This photograph was taken amongst the rocks in Carmel Bay.  Although the crash of the waves in this photograph is impressive, the highest swells and tallest sprays seemed to come the moment I turned my camera off after waiting for the next great wave to roll in.  Kemper joined me on this trek down to the water’s edge, but he was more interested in throwing pebbles to the tide pools than the august waves and cacophony of them extinguishing themselves on the rocks.  Perhaps he is jaded, having grown up with the Pacific, or perhaps he is simply a child, whose attention is drawn more by his controlling of nature than nature’s control over the elements.

The morning layer was thick when I dragged him from bed to amble down to the coastline, and the colors were muted.  The deep dark shades of the wet rocks and the brilliant white of the salt spray were perfect contrasts, and so my inclination to monochrome most of my photographs was well founded in this one.   Although I am taking more photographs with Kemper in them, which capture his growth and my fondness of him journeying with me as I did with my father, I had not yet begun this practice when I captured this wave against the rocks of Carmel Bay.  When we return, hopefully soon, to California, I will rectify this shortcoming.  Perhaps he is old enough now to appreciate the power of the Pacific, but more likely, he will return to his old pursuits of watching his ripples in the tide pools as I wait for the great wave.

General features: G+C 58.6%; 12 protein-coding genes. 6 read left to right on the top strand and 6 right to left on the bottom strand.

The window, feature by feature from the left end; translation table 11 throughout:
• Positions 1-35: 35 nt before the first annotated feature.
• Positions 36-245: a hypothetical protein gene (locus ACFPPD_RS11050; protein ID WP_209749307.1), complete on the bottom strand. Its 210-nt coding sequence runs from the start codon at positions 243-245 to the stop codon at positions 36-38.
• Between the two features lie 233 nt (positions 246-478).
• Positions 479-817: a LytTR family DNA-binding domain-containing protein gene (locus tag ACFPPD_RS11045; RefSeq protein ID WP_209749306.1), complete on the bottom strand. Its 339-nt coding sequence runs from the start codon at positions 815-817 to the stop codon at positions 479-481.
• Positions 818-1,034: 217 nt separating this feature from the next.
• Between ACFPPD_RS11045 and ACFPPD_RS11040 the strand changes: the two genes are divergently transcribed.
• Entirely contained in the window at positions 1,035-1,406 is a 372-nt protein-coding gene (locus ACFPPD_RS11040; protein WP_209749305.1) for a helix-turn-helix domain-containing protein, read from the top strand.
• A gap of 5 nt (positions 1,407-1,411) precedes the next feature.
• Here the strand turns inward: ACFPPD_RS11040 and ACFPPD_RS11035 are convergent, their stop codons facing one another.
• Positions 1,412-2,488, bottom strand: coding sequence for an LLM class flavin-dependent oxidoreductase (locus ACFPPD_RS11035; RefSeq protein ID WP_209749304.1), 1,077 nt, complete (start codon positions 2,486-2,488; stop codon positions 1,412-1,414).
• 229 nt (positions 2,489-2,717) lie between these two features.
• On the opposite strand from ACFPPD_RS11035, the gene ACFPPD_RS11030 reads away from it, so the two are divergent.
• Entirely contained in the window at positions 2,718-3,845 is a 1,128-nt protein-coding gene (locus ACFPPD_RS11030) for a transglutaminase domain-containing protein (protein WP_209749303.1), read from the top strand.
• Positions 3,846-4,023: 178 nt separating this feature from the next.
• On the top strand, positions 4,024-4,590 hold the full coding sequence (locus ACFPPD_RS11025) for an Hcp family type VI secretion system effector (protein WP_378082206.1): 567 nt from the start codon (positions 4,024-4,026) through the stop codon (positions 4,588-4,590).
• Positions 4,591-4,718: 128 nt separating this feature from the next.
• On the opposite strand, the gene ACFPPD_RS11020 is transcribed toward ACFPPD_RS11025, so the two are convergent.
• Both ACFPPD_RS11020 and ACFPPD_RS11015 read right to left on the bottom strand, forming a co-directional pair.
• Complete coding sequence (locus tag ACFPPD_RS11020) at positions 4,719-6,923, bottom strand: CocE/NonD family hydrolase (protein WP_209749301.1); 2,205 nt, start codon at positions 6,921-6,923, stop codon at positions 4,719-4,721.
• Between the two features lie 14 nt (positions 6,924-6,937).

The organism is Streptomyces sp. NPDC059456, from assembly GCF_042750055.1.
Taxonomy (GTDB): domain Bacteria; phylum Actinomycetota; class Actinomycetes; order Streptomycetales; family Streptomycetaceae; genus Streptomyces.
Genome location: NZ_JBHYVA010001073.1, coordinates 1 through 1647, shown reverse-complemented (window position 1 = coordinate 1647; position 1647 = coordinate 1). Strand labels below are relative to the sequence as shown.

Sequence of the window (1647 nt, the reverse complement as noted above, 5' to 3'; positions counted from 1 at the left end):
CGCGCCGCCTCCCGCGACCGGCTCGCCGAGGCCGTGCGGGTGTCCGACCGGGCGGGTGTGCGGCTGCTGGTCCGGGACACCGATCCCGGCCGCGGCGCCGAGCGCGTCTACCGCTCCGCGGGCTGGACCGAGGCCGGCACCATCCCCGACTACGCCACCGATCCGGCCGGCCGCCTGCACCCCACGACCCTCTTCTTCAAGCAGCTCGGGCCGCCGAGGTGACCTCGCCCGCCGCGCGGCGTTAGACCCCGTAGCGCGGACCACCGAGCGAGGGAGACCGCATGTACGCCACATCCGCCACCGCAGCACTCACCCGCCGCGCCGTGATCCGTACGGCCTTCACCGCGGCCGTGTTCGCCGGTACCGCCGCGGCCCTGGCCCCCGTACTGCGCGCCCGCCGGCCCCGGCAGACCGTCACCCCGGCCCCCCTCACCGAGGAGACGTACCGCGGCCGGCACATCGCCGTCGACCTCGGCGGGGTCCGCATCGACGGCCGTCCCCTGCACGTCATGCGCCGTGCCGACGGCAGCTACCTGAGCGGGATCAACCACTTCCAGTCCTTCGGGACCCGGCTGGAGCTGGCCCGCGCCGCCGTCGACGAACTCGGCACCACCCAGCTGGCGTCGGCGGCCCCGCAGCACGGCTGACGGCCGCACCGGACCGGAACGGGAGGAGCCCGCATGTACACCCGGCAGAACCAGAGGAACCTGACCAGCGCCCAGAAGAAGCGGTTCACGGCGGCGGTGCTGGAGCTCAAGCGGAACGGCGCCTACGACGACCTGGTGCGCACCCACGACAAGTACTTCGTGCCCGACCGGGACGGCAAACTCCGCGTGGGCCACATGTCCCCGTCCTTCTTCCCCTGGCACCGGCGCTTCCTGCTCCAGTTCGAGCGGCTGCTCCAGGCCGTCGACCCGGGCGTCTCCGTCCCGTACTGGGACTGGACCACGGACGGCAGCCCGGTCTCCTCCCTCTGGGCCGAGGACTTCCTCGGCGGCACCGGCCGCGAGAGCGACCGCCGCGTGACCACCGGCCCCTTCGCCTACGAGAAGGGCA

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Hokusai

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I took hundreds of photographs, waiting for the waves to crash on the rocks at just the right angle, with just the right force.  This photograph evoked feelings of “The Great Wave” the famous woodblock print by by the Japanese ukiyo-e artist Hokusai in his series Thirty-Six Views of Mt. Fuji.  It also made me think of the creation myth of Aphrodite, which unlike Botticelli’s Birth of Venus, was, by all accounts, a violent affair.  Although Aphrodite can be broken down into “aphros” (foam) and “ditos” (risen), there is no direct etymological derivation.  This did not stop the Greeks (Hesiod, specifically) from crafting a story of Aphrodite rising from the foam after a great battle between Cronus and Uranus, which would foreshadow the same father-son battle between Zeus and Cronus.  In the whitewash, I can almost see Aphrodite throwing her hair back, casting off the spray as she nears the coastline.  But then, I suppose that’s what you get when your two favorite subjects in school were Latin and Art History…

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Invasive Beauty